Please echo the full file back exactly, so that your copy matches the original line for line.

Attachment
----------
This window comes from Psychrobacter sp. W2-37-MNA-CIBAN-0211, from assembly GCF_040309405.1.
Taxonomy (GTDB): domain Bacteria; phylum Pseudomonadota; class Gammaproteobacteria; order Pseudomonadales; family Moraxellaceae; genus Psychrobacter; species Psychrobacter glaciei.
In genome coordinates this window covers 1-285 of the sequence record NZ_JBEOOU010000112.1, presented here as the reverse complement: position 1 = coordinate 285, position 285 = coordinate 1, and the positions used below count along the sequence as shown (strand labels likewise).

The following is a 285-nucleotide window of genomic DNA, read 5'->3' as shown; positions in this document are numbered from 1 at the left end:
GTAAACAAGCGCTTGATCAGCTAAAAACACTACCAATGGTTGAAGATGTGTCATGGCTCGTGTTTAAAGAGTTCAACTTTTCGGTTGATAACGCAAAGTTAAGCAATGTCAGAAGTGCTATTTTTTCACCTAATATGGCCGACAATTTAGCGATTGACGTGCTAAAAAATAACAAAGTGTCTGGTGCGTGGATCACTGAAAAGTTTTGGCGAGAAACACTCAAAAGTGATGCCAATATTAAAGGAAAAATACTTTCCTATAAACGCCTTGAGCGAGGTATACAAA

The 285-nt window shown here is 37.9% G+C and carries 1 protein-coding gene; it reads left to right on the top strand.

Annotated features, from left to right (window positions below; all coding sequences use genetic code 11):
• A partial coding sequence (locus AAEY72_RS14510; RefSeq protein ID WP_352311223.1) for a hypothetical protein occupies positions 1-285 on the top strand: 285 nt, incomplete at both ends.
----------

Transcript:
This window comes from Psychrobacter sp. W2-37-MNA-CIBAN-0211, from assembly GCF_040309405.1.
Taxonomy (GTDB): domain Bacteria; phylum Pseudomonadota; class Gammaproteobacteria; order Pseudomonadales; family Moraxellaceae; genus Psychrobacter; species Psychrobacter glaciei.
In genome coordinates this window covers 1-285 of the sequence record NZ_JBEOOU010000112.1, presented here as the reverse complement: position 1 = coordinate 285, position 285 = coordinate 1, and the positions used below count along the sequence as shown (strand labels likewise).

The following is a 285-nucleotide window of genomic DNA, read 5'->3' as shown; positions in this document are numbered from 1 at the left end:
GTAAACAAGCGCTTGATCAGCTAAAAACACTACCAATGGTTGAAGATGTGTCATGGCTCGTGTTTAAAGAGTTCAACTTTTCGGTTGATAACGCAAAGTTAAGCAATGTCAGAAGTGCTATTTTTTCACCTAATATGGCCGACAATTTAGCGATTGACGTGCTAAAAAATAACAAAGTGTCTGGTGCGTGGATCACTGAAAAGTTTTGGCGAGAAACACTCAAAAGTGATGCCAATATTAAAGGAAAAATACTTTCCTATAAACGCCTTGAGCGAGGTATACAAA

The 285-nt window shown here is 37.9% G+C and carries 1 protein-coding gene; it reads left to right on the top strand.

Annotated features, from left to right (window positions below; all coding sequences use genetic code 11):
• A partial coding sequence (locus AAEY72_RS14510; RefSeq protein ID WP_352311223.1) for a hypothetical protein occupies positions 1-285 on the top strand: 285 nt, incomplete at both ends.